Sheffield Short Story Competition 2019
Our short story competition is back for Off the Shelf 2019. This year's prize night venue will be the University Diamond building, 23 Leavygreave Road, S3 7RD
Date: Wednesday 16th October, 7.00 - 9.30 p.m.
This year supported by, and with prizes from:
and we couldn't be happier to be associated with such good stuff!
Winning entry will be published in the Star or Telegraph.
Competition Entry Details
The only conditions are that stories must have a Sheffield theme and be 1000 words long. We won't penalise for the odd word or two out - but will mark it down for more than that. A title is always good. The rest is up to you. Look forward to hearing from you. Good luck!
It is free to enter, and free on the night.
The six short-listed stories will be announced on the night and read out. This year the audience will vote on their favourites. (If you are short-listed but would rather have your story read out by someone else on the night, that can be arranged.)
Email your entry (only 1 per person) to:
Prizes to be announced.
Entries close at midnight on 30th September.
Open to anyone, including members of Sheffield Authors (excepting the judges) - all stories will be anonymised so that the judges won't know who wrote them.
You can see last year's winning stories here
Short story top tips
What makes a good short story?
Well, it’s a very personal thing. Last year, there was a degree of consistency amongst the judges, with a broad consensus over an approximate ranking, but there was no immediately obvious winner. The judges argued for their own favourites – and some of them were read aloud to try to persuade the others just how good they were. What moves one person, based on their own life experience, may leave another under-whelmed.
That said, here is our top tips:
- You don’t have words to waste in a 1000 word story – every single word has to do its share of the work. If it doesn’t, get rid – your editing time could well equal your writing time.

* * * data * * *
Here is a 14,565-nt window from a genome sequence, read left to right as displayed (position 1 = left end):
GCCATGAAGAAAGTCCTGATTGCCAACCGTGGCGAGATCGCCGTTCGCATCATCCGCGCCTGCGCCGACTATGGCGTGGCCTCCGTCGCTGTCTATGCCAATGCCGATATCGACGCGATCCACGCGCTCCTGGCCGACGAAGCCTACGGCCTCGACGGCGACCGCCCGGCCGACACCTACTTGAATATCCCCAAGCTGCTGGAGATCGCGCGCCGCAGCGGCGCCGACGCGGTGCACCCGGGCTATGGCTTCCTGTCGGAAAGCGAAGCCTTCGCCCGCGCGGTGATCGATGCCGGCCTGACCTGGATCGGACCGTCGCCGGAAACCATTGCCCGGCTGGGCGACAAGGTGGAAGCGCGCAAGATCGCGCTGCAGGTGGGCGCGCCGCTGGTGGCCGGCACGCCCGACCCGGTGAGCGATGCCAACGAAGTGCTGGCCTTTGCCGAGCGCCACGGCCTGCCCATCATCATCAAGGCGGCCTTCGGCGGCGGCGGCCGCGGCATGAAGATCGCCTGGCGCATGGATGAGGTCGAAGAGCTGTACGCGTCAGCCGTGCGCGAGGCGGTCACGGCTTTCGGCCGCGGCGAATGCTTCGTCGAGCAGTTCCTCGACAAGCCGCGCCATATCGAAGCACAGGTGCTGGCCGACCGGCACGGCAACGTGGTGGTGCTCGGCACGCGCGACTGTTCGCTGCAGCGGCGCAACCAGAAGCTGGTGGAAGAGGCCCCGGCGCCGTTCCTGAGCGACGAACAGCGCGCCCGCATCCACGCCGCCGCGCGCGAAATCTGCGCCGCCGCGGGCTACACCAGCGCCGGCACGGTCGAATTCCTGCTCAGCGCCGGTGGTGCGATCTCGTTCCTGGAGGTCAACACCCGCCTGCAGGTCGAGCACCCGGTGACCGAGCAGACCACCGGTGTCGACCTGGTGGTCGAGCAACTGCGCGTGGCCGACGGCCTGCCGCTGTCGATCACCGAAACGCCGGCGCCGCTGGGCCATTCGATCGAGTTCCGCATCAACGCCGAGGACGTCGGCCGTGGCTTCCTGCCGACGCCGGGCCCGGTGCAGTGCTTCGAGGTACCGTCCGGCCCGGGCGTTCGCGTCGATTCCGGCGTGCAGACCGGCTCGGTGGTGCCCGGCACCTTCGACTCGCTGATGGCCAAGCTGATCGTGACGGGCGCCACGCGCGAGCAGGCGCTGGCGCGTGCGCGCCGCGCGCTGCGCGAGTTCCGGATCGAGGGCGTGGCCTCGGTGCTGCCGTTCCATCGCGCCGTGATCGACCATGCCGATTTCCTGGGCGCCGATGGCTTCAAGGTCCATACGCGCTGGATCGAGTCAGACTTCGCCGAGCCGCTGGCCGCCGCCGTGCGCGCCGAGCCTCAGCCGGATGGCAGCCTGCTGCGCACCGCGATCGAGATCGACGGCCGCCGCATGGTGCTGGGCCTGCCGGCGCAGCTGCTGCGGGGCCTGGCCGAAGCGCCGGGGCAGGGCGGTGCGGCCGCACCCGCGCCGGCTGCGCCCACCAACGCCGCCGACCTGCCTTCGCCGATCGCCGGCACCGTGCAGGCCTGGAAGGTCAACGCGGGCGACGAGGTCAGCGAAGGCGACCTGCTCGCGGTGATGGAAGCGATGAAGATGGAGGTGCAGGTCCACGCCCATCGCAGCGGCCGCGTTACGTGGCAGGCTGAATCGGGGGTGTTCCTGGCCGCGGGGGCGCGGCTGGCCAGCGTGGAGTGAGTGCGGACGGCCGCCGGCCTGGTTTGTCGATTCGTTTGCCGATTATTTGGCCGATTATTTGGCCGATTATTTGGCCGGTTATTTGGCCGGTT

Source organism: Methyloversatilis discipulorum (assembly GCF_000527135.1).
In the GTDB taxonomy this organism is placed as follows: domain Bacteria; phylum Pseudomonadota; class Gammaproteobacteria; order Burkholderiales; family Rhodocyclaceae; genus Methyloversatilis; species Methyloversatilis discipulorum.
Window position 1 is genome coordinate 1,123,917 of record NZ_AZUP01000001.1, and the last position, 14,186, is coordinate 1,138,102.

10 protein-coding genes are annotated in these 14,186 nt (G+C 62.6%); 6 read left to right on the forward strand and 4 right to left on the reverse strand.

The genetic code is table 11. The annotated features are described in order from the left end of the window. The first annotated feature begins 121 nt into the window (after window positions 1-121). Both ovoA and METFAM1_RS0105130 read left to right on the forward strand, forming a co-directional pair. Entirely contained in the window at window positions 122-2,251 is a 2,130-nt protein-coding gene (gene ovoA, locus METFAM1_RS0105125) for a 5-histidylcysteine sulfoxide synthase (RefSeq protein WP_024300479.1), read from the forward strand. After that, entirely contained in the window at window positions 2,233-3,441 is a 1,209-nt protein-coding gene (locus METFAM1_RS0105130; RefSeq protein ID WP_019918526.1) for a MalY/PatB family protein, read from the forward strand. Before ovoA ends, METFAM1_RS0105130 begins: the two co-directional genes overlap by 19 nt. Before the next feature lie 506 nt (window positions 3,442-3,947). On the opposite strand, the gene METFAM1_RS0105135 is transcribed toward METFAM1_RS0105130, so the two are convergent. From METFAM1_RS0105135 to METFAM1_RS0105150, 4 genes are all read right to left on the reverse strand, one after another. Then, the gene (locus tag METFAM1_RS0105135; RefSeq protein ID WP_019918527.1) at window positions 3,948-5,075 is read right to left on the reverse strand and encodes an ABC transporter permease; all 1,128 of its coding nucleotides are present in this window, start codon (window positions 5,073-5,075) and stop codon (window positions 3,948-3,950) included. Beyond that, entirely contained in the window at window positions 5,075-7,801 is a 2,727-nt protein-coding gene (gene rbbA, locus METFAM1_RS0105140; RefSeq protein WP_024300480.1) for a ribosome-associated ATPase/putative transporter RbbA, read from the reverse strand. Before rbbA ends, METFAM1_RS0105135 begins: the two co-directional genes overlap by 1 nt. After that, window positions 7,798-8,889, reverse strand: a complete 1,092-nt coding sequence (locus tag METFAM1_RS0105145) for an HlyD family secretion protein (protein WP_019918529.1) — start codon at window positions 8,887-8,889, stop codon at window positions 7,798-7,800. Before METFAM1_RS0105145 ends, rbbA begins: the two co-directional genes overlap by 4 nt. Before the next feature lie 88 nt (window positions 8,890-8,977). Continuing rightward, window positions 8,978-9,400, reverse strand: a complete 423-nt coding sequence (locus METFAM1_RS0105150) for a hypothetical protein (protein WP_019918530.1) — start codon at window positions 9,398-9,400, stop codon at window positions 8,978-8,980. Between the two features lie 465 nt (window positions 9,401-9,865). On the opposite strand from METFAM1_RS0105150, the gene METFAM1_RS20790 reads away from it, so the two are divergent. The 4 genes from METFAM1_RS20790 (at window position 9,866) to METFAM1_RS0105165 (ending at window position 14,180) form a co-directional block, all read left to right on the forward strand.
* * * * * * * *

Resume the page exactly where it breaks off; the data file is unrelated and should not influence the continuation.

- There needs to be some “thing” that provokes a response in your reader: something they weren’t expecting (or possibly were expecting once they're part way in), a revelation, a discovered truth etc. That “thing” can make you laugh, move you, kick you in the gut, make you want to curse, or even just roll your eyes or raise an eyebrow. But what you don’t want is your reader to think: "So what?"
- If that still leaves you a bit puzzled go back to your favourite short stories and try to work out what that “thing” is in each. Or read a few Chekhov short stories: he was a master of the form. He said reading a short story “feels rather like swallowing a glass of vodka.” (What do you think he meant by that? An opening up of the senses followed by a warm glow? – can't beat a slug of vodka and a story at bedtime!)
- Julia Casterton has a good take on it in her, highly recommended Creative Writing – a Practical Guide. She reckons all good short stories have an element of change at their root: “like an insistent bass line. Something always happens and someone always has to deal with (or avoid) what has occurred. The character can meet the change head on, in which case we might feel gratified – or sidestep the new knowledge, try to behave as though everything is the same as before. Either way the change sits there for the reader, fascinating, not to be ignored.
- Once you have written it and edited it, read it aloud to yourself or a friend. If it reads clumsily, or you trip over your words, revisit them.
- If you can make you story "really Sheffield" whatever that might be, so much the better.
And if you don't like the way we've said it, here are some thoughts by the great Arnold Bennett: